International Mammalian Genome Society

The 16th International Mouse Genome Conference (2002)


POSTER 171 - PSEUDOGENES OF THE MOUSE ARE ACTIVE IN THE RAT

D Lambracht-Washington
UT Southwestern Medical Center

Fischer Lindahl K
Howard Hughes Medical Institute, Center for Immunology, University of Texas Southwestern Medical Center

We are studying the genomic organization of the major histocompatibility complex (MHC) in mouse (H2 system, chromosome 17) and rat (RT1 system, chromosome 20). The class I proteins of the MHC are divided in class Ia molecules, which are expressed ubiquitously and present antigens to immune killer T cells, and class Ib proteins with mostly unknown functions. The least studied class I region of the MHC in rat and mouse is the 1 Mb M region. Its central part encodes three class I genes, M6, M4, and M5. Based on the conserved genes flanking this region, the map position of these genes is homologous to a 380 kb area around HLA-A, -G, and -F in the human MHC. The central H2-M region was considered to be silent because M4 and M6 are pseudogenes and no transcripts were detected for M5, which has an open reading frame. The analysis of this region in the closely related rodent, rat, gives us a different status for these genes. All three orthologous rat genes have open reading frames. In a nested RT-PCR approach with RNAs from different tissues, we found transcripts for rat M4, M5 and M6 as well as mouse M5. The transcriptional rate is assumed to be very low. However, transfection of genomic clones carrying the rat M6-M4-M5 gene cluster resulted in good expression of rat class I proteins on the surface of mouse fibroblasts. Further analysis of the genes and their products will aid the search for possible functions.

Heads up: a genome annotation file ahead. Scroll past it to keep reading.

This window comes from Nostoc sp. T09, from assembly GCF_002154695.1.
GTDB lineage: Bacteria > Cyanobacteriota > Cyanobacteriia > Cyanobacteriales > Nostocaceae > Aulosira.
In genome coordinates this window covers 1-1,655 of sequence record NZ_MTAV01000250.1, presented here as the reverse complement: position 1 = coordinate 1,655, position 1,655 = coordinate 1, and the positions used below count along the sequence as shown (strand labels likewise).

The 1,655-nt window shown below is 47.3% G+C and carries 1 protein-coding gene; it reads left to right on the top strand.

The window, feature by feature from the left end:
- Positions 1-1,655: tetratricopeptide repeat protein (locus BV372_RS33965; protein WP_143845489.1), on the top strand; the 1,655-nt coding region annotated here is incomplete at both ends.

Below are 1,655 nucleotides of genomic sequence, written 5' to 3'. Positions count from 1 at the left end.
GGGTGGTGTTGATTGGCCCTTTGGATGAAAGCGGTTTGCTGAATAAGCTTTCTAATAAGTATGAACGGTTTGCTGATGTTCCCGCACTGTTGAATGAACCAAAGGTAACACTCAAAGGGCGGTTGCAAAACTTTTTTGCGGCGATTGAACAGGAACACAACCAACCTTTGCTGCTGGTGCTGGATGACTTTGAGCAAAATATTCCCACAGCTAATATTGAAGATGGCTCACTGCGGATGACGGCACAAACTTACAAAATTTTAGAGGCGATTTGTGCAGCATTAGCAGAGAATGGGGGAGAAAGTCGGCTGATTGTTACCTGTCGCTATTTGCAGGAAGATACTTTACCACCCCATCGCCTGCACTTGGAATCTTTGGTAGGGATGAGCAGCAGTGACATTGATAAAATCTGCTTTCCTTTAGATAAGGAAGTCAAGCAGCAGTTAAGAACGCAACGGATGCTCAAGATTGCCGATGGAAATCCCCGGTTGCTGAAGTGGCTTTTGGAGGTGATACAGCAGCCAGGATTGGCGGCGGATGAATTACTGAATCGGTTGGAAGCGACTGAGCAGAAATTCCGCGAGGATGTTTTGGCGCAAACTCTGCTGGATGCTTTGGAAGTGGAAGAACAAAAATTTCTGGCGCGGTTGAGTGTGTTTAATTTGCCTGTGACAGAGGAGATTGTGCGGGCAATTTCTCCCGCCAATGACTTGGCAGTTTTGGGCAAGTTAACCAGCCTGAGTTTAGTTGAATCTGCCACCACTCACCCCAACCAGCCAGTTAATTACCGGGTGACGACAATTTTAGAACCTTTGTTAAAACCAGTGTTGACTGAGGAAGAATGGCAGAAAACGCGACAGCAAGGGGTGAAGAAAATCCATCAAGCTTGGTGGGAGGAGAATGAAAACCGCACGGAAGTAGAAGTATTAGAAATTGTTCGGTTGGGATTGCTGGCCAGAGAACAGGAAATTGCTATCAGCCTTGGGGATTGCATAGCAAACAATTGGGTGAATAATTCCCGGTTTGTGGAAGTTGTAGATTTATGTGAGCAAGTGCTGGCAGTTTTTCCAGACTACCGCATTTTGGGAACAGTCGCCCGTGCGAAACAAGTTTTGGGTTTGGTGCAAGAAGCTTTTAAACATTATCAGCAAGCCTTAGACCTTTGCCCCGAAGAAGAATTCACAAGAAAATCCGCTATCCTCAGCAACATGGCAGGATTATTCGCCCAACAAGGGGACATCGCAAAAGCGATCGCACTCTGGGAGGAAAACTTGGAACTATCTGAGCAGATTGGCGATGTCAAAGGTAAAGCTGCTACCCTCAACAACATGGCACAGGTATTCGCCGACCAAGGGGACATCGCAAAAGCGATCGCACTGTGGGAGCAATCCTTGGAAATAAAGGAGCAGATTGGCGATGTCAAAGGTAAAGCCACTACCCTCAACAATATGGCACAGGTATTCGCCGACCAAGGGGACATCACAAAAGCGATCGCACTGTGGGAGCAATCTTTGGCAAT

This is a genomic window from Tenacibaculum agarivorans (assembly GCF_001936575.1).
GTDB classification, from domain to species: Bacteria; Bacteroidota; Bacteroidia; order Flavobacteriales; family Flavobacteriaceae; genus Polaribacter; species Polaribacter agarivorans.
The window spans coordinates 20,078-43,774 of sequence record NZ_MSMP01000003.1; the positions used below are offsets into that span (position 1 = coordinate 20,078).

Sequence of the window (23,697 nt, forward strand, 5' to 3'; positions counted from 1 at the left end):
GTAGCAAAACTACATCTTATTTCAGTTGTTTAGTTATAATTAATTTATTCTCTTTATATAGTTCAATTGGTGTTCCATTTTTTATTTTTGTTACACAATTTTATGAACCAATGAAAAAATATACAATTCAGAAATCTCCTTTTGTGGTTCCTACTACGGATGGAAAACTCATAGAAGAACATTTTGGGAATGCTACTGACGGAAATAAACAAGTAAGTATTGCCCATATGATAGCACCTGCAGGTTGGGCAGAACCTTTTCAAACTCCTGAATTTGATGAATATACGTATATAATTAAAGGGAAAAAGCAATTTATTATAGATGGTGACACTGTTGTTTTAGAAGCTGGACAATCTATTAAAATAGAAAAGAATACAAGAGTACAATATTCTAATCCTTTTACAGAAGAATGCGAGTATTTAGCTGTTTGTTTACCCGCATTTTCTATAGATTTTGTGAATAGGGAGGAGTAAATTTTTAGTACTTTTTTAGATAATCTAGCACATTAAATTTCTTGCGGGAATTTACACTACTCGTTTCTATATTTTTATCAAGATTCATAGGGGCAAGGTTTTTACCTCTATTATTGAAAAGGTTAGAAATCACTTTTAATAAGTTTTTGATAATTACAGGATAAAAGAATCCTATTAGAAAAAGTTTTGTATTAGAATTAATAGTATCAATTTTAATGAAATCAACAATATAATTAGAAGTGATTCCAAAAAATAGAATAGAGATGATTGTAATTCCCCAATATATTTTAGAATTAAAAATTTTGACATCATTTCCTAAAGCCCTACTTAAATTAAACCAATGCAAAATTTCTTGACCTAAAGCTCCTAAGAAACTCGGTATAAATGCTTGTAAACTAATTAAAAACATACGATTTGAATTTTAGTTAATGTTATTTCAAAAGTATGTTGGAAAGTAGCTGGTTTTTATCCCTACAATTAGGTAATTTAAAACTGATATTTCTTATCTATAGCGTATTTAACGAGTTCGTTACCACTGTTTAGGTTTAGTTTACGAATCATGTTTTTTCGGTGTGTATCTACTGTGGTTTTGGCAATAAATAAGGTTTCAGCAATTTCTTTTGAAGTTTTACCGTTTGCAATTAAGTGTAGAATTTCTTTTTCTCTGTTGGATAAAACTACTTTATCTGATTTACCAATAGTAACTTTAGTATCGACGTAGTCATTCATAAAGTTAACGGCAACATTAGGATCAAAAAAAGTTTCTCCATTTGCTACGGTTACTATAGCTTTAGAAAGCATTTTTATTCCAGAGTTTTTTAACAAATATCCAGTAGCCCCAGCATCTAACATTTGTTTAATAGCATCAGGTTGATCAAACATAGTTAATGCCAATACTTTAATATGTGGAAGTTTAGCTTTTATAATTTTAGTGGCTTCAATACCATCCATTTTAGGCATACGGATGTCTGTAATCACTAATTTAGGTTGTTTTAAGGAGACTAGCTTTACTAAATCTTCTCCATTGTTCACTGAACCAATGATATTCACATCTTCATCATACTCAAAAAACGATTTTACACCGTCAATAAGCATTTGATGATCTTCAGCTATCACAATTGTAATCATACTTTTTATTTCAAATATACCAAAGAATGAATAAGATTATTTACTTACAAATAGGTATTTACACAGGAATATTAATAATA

Abstracts * Officers * Bylaws * Application Form * Meeting Calendar * Contact Information * Home * Resources * News and Views * Membership

Base url http://imgs.org
Last modified: Saturday, November 3, 2012